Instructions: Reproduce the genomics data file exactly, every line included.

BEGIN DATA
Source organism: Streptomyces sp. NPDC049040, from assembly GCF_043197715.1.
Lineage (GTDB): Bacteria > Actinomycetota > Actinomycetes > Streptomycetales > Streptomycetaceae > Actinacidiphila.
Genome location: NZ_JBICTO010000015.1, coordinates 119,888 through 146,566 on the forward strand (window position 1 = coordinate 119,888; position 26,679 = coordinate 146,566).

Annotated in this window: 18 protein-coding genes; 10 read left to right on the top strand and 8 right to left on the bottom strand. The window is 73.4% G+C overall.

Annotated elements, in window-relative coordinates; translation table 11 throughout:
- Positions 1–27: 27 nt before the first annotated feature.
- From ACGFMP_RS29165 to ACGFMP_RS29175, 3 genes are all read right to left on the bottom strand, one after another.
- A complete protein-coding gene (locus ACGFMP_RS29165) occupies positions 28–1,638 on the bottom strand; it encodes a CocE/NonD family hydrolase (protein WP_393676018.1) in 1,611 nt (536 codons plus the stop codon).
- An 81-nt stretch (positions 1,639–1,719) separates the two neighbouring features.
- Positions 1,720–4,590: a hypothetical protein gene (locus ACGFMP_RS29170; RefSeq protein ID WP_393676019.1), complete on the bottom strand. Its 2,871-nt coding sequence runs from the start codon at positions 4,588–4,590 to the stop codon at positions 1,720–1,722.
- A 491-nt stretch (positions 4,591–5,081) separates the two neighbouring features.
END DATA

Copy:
Source organism: Streptomyces sp. NPDC049040, from assembly GCF_043197715.1.
Lineage (GTDB): Bacteria > Actinomycetota > Actinomycetes > Streptomycetales > Streptomycetaceae > Actinacidiphila.
Genome location: NZ_JBICTO010000015.1, coordinates 119,888 through 146,566 on the forward strand (window position 1 = coordinate 119,888; position 26,679 = coordinate 146,566).

Annotated in this window: 18 protein-coding genes; 10 read left to right on the top strand and 8 right to left on the bottom strand. The window is 73.4% G+C overall.

Annotated elements, in window-relative coordinates; translation table 11 throughout:
- Positions 1–27: 27 nt before the first annotated feature.
- From ACGFMP_RS29165 to ACGFMP_RS29175, 3 genes are all read right to left on the bottom strand, one after another.
- A complete protein-coding gene (locus ACGFMP_RS29165) occupies positions 28–1,638 on the bottom strand; it encodes a CocE/NonD family hydrolase (protein WP_393676018.1) in 1,611 nt (536 codons plus the stop codon).
- An 81-nt stretch (positions 1,639–1,719) separates the two neighbouring features.
- Positions 1,720–4,590: a hypothetical protein gene (locus ACGFMP_RS29170; RefSeq protein ID WP_393676019.1), complete on the bottom strand. Its 2,871-nt coding sequence runs from the start codon at positions 4,588–4,590 to the stop codon at positions 1,720–1,722.
- A 491-nt stretch (positions 4,591–5,081) separates the two neighbouring features.